28 March 2008

Real life

We have now lived in our new house for two weeks. We’ve had nearly everyone we know to a meal. We’ve woken and slept, we’ve unpacked and organized, we’ve cooked and baked. The jury is in: this is a spectacular house!

It is pretty much ready to live in, too. There are three nearly-finished bathrooms (with a total of two useable toilets, two useable showers and a tub). The upstairs is totally unfinished, with gib board hung with lightless wires. Ah, but the downstairs feels like a house, and we have filled it with food and friends and all manner of good things.

My cousin Mike has come and gone. On his trip to the south island he did High Adventure—jumping from the highest bungy jump in New Zealand and heading down white water rapids with only a boogie board. Back in Paekakariki he showed a different kind of bravery. On Thursday morning, he joined in for our typical morning coffee and patiently drank his mocha while Melissa and Carolyn and I chatted about girl things and then grilled him about the adventure—and the girl he met at a hostel. Then, in a serious show of courage, he joined Carolyn and me for our weekly yoga at St. Peter’s Hall. He bent and stretched and held poses and then discovered the near-miraculous utter relaxation at the end of a yoga session. Walking down the beach afterwards, he admitted that he had had enjoyed it way more than he had ever expected to, but we promised we wouldn’t tell anyone. Shhhh.

Mike seemed to seriously settle into life at the beach, though, lazing around, reading his book in the sun, swimming in the cold sea, biking through the hills. We walked up the beach to get pizza on his last night and we sat and watched the trains and people go by as we ate the superb pizza from Rob’s deli. He pointed out that most people don’t get to actually live in paradise—they only get to visit. It’s too hard to find work in paradise, too hard to find a village with interesting people and good things to do. But here we artists and academics and interesting people everywhere you look. And we have a train to the capital city a 10 minute walk from our new house. Not bad.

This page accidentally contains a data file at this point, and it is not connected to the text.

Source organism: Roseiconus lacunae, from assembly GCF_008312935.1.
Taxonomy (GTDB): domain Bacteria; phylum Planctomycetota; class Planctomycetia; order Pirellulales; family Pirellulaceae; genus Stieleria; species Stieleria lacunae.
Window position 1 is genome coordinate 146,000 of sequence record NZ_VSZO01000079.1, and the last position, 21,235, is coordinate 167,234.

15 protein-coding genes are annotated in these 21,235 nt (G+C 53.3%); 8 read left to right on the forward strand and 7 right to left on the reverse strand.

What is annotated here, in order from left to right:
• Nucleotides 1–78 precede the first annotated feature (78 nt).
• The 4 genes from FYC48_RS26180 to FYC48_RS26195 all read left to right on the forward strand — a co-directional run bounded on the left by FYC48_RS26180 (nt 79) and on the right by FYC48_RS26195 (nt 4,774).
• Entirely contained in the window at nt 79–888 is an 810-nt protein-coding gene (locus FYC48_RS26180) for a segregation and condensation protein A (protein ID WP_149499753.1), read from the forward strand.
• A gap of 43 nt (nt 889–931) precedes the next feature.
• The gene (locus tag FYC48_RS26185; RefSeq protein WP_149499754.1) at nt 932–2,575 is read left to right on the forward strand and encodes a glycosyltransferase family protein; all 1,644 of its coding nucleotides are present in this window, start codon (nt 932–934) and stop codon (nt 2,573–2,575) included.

Finally we were at T minus 1 hour, and I asked Mike what he wanted to do with his remaining 60 minutes in New Zealand. I had been talking all morning about eventually baking bread that day, about cinnamon swirl bread rather than hot cross buns for Easter morning. Mike decided that with his last moments, he’d learn how to make bread. So those are my last memories of him here at my house by the sea. He mixed the milk, butter, sugar, salt, and yeast. He beat in flour until he began to complain (“MORE flour? It’s not going to be able to all get in there.”) and then he poured the globby mess out onto the new granite counters and watched the waves as he learnt the push-pull-fold kneading motions. He felt the bread turn from sticky to smooth and elastic and was amazed at the change that his hands could make. Then a flurry of shaving and packing, and he was off.

And in his wake of his leaving—and Carolyn and Jim leaving for a week on the south island—we have been settling into what real life in this new house might feel like. It’s still not finished by a long run, still filled with the craftspeople we like sawing and painting and plastering away. Our nights are taken up with tidying the old house to go back on the market (which it will on Sunday) and living in the new house. Last night, with boxes to unpack and piles of work stretching so high to the ceiling I thought I’d weep (I have too many trips coming up and too much work to do before and during those trips), I put it all aside. I sat at the kitchen island and peeled the now-ripe peaches, mixed them with sugar and lemon and pectin, and poured them into their containers. Fresh peach jam from my own peach tree. And then, to celebrate, the kids and I went for a swim. So this is real life in paradise. Not bad at all.

25 March 2008


On Easter, after tea with Robyn and before heading to Melissa’s house for dinner, I ventured into the garden for the very first time since moving into the house. I’ve been rather busy inside, and the weather hasn’t been fantastic, but on Sunday the unpacking slowed and the sun shone. I went down to see my new backyard. There had been a strong southerly the night before, and the peaches were thick on the ground (and thin on the tree). Naomi and I took a big bucket outside to see what we’d find.